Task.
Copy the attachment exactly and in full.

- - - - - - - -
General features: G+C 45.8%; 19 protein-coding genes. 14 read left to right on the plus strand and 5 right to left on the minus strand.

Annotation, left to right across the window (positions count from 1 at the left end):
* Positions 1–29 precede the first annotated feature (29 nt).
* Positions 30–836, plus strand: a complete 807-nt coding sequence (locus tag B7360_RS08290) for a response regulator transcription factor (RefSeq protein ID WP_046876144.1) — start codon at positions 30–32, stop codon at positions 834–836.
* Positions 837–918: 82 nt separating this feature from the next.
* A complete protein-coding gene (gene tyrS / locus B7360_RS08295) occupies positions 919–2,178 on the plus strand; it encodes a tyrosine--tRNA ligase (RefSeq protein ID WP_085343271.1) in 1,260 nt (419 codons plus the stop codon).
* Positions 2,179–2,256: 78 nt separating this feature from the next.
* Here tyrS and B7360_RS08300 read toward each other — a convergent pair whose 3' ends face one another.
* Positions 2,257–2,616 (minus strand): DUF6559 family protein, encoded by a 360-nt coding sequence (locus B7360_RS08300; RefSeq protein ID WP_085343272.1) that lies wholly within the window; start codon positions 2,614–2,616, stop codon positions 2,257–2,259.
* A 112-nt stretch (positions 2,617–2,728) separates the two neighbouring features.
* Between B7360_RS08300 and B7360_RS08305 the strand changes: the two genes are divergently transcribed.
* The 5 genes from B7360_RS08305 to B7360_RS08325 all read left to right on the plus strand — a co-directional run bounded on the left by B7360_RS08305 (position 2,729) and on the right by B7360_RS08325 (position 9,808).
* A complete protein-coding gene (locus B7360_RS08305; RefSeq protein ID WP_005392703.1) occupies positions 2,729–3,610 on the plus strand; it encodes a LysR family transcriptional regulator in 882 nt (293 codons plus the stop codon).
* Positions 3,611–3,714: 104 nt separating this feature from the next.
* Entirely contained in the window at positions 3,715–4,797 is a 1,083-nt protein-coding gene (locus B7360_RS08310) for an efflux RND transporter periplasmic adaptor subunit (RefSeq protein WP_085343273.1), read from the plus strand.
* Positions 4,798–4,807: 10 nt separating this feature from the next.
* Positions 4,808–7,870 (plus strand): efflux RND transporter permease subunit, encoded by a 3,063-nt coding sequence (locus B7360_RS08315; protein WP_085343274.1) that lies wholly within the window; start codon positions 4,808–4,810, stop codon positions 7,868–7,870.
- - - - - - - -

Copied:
General features: G+C 45.8%; 19 protein-coding genes. 14 read left to right on the plus strand and 5 right to left on the minus strand.

Annotation, left to right across the window (positions count from 1 at the left end):
* Positions 1–29 precede the first annotated feature (29 nt).
* Positions 30–836, plus strand: a complete 807-nt coding sequence (locus tag B7360_RS08290) for a response regulator transcription factor (RefSeq protein ID WP_046876144.1) — start codon at positions 30–32, stop codon at positions 834–836.
* Positions 837–918: 82 nt separating this feature from the next.
* A complete protein-coding gene (gene tyrS / locus B7360_RS08295) occupies positions 919–2,178 on the plus strand; it encodes a tyrosine--tRNA ligase (RefSeq protein ID WP_085343271.1) in 1,260 nt (419 codons plus the stop codon).
* Positions 2,179–2,256: 78 nt separating this feature from the next.
* Here tyrS and B7360_RS08300 read toward each other — a convergent pair whose 3' ends face one another.
* Positions 2,257–2,616 (minus strand): DUF6559 family protein, encoded by a 360-nt coding sequence (locus B7360_RS08300; RefSeq protein ID WP_085343272.1) that lies wholly within the window; start codon positions 2,614–2,616, stop codon positions 2,257–2,259.
* A 112-nt stretch (positions 2,617–2,728) separates the two neighbouring features.
* Between B7360_RS08300 and B7360_RS08305 the strand changes: the two genes are divergently transcribed.
* The 5 genes from B7360_RS08305 to B7360_RS08325 all read left to right on the plus strand — a co-directional run bounded on the left by B7360_RS08305 (position 2,729) and on the right by B7360_RS08325 (position 9,808).
* A complete protein-coding gene (locus B7360_RS08305; RefSeq protein ID WP_005392703.1) occupies positions 2,729–3,610 on the plus strand; it encodes a LysR family transcriptional regulator in 882 nt (293 codons plus the stop codon).
* Positions 3,611–3,714: 104 nt separating this feature from the next.
* Entirely contained in the window at positions 3,715–4,797 is a 1,083-nt protein-coding gene (locus B7360_RS08310) for an efflux RND transporter periplasmic adaptor subunit (RefSeq protein WP_085343273.1), read from the plus strand.
* Positions 4,798–4,807: 10 nt separating this feature from the next.
* Positions 4,808–7,870 (plus strand): efflux RND transporter permease subunit, encoded by a 3,063-nt coding sequence (locus B7360_RS08315; protein WP_085343274.1) that lies wholly within the window; start codon positions 4,808–4,810, stop codon positions 7,868–7,870.